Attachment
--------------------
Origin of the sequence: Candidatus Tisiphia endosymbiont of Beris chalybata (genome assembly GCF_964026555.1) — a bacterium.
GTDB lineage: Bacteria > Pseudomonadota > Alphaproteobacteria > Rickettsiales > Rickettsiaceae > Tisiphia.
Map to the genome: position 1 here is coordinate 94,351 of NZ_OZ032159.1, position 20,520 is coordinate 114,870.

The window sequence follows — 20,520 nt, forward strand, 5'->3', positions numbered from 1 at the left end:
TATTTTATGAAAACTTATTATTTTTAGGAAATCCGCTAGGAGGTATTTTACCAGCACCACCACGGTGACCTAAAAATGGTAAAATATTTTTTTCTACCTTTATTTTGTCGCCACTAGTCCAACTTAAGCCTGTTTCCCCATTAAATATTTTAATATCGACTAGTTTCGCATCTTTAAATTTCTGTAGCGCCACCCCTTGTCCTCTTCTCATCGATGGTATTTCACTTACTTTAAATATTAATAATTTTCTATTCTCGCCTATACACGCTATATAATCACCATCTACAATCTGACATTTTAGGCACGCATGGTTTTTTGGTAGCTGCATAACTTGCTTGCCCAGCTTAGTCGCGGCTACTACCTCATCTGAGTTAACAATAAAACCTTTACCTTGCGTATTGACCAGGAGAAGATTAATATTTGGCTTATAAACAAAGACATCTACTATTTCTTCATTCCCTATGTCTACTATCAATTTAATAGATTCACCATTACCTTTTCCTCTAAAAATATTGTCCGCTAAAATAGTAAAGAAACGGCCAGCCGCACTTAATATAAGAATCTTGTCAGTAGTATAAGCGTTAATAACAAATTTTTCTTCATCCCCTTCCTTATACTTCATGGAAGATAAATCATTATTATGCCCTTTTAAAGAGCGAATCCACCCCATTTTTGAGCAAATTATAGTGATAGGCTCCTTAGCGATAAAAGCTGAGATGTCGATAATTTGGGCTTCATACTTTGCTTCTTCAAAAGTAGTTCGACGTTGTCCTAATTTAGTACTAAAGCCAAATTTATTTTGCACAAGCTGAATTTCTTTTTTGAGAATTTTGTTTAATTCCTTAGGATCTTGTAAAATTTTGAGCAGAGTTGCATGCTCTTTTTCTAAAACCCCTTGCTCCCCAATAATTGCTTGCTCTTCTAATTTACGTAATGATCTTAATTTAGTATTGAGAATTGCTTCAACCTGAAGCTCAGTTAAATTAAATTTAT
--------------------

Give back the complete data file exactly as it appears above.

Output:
Origin of the sequence: Candidatus Tisiphia endosymbiont of Beris chalybata (genome assembly GCF_964026555.1) — a bacterium.
GTDB lineage: Bacteria > Pseudomonadota > Alphaproteobacteria > Rickettsiales > Rickettsiaceae > Tisiphia.
Map to the genome: position 1 here is coordinate 94,351 of NZ_OZ032159.1, position 20,520 is coordinate 114,870.

The window sequence follows — 20,520 nt, forward strand, 5'->3', positions numbered from 1 at the left end:
TATTTTATGAAAACTTATTATTTTTAGGAAATCCGCTAGGAGGTATTTTACCAGCACCACCACGGTGACCTAAAAATGGTAAAATATTTTTTTCTACCTTTATTTTGTCGCCACTAGTCCAACTTAAGCCTGTTTCCCCATTAAATATTTTAATATCGACTAGTTTCGCATCTTTAAATTTCTGTAGCGCCACCCCTTGTCCTCTTCTCATCGATGGTATTTCACTTACTTTAAATATTAATAATTTTCTATTCTCGCCTATACACGCTATATAATCACCATCTACAATCTGACATTTTAGGCACGCATGGTTTTTTGGTAGCTGCATAACTTGCTTGCCCAGCTTAGTCGCGGCTACTACCTCATCTGAGTTAACAATAAAACCTTTACCTTGCGTATTGACCAGGAGAAGATTAATATTTGGCTTATAAACAAAGACATCTACTATTTCTTCATTCCCTATGTCTACTATCAATTTAATAGATTCACCATTACCTTTTCCTCTAAAAATATTGTCCGCTAAAATAGTAAAGAAACGGCCAGCCGCACTTAATATAAGAATCTTGTCAGTAGTATAAGCGTTAATAACAAATTTTTCTTCATCCCCTTCCTTATACTTCATGGAAGATAAATCATTATTATGCCCTTTTAAAGAGCGAATCCACCCCATTTTTGAGCAAATTATAGTGATAGGCTCCTTAGCGATAAAAGCTGAGATGTCGATAATTTGGGCTTCATACTTTGCTTCTTCAAAAGTAGTTCGACGTTGTCCTAATTTAGTACTAAAGCCAAATTTATTTTGCACAAGCTGAATTTCTTTTTTGAGAATTTTGTTTAATTCCTTAGGATCTTGTAAAATTTTGAGCAGAGTTGCATGCTCTTTTTCTAAAACCCCTTGCTCCCCAATAATTGCTTGCTCTTCTAATTTACGTAATGATCTTAATTTAGTATTGAGAATTGCTTCAACCTGAAGCTCAGTTAAATTAAATTTAT